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June 14, 2007


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One thing that bothers me is that often companies who provide health plans end up footing the bill. Yet companies are not allowed to make an employment decision based on whether the applicant smokes or not, exercises regularly or not, or whether they are severely obese.

This is a point where I think being politically correct and our laws against profiling go too far. A company should be able to know whether or not an applicant smokes as this would cut down on productivity and increase benefits costs... just my 2 cents

3 mostly unrelated points on the issue

1) Interestingly enough, the article doesn't catalog healthcare costs for underweight people.

2) Judging by the terminology they used for the categories, I'm going to guess that the people and costs are broken down by BMI, which is a wholly useless metric for determining health. Anyone who works out regularly and had a moderate amount of muscle mass will be categorically "overweight."

My theory that they're looking at BMI is enforced by the fact that "overweight" has a similar health care cost average than "normal" since "overweight" would include people who are more fit than "normal" and less fit than "normal."

(Aside: By BMI, I am classified as Overweight, even though I have a 28 inch waistline and 12.2% body fat)

3) We can't ask people if they smoke on a job application. But why would we? People could just lie about smoking. It wouldn't be rocket science to figure out what the correct answer is if you see "Do you smoke?" on a job application.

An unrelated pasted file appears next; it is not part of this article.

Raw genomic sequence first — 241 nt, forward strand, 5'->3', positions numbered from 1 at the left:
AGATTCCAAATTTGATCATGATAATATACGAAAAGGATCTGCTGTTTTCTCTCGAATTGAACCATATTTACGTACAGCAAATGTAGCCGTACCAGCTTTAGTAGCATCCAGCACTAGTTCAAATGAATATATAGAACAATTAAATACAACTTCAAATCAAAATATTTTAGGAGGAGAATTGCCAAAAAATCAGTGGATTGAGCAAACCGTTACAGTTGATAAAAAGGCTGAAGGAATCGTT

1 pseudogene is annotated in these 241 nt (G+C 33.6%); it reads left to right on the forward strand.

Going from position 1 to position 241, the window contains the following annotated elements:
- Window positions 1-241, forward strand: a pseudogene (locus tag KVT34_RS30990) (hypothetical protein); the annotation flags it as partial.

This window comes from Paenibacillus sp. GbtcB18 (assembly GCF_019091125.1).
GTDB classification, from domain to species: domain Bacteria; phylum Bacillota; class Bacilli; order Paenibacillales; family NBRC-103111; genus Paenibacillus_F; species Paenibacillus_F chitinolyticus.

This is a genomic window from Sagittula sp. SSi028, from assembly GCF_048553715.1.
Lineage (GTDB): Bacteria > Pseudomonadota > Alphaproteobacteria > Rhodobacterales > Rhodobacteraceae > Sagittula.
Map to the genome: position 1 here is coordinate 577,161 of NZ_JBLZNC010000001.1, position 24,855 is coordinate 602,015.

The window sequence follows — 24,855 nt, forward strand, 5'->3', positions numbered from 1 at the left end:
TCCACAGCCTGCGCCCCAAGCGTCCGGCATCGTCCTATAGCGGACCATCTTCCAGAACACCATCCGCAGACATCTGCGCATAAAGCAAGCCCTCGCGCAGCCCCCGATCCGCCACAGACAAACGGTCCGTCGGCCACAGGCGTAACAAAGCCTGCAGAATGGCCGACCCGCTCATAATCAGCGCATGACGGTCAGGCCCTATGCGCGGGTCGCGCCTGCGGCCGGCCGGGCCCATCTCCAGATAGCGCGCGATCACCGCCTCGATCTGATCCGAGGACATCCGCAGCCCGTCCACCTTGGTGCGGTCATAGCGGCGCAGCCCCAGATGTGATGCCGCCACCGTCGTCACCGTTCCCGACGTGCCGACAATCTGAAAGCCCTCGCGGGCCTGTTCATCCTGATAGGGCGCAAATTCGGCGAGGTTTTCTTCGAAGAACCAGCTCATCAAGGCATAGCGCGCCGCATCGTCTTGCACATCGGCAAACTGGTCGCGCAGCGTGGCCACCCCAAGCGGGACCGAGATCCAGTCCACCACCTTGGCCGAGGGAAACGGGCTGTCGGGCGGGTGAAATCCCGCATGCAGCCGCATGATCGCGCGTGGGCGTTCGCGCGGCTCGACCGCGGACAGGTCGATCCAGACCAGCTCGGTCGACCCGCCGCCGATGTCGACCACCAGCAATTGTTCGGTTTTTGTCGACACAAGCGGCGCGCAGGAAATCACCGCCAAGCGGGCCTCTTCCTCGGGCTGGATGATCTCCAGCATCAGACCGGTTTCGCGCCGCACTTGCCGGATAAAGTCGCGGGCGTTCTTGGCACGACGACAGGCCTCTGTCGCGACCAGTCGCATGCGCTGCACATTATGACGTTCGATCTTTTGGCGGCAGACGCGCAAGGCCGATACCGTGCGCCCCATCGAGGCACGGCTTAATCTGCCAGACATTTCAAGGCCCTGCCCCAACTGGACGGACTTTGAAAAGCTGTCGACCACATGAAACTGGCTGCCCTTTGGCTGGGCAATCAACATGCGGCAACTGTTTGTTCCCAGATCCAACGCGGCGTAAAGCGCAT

If the smokers are less productive members of the staff, you absolutely can fire them (Unless you're in a union, then you're stuck with them until they die. And then you're stuck with their spouses and kids until they die. And then you're stuck with their cats). But you'll be firing them for being less productive, not for being smokers.

On the flip side, some employers do offer "health benefits." A yearly (or periodic) cash incentive for people that elect to live a healthier lifestyle--be it by not smoking, joining a gym, joining their corporate running team, etc.

"Yet companies are not allowed to make an employment decision based on whether the applicant smokes or not, exercises regularly or not, or whether they are severely obese." I think they can, so long as they are not selecting against a protected class. They would appear heartless and probably suffer a public relations nightmare, but they *could* if they wanted to.

I'm not a lawyer, though.

Didn't a company in Michigan choose to become completely non-smoking and eventually fired people who didn't quit?

BMI has its flaws, but by not grouping "overweight" with the "obese" categories you get rid of most of the flaws. In extreme cases a physically fit person (say, a professional athlete) will get categorized as obese but typically they get categorized as overweight.

Either way, from a BMI perspective, typically doesn't carry any increased health risks when looked at seperately from the obese categories. That may be due to miscategorization, but since BMI is based on an average persons % of body fat, it is more likely that being slightly "overweight" isn't really bad thing. If they just gave the BMI categories numbers (ie underweight=1, normal=1, etc.) then the negative conotation of being in "overweight" (or category 3) would largely go away and so would alot of the complaints about BMI, IMO.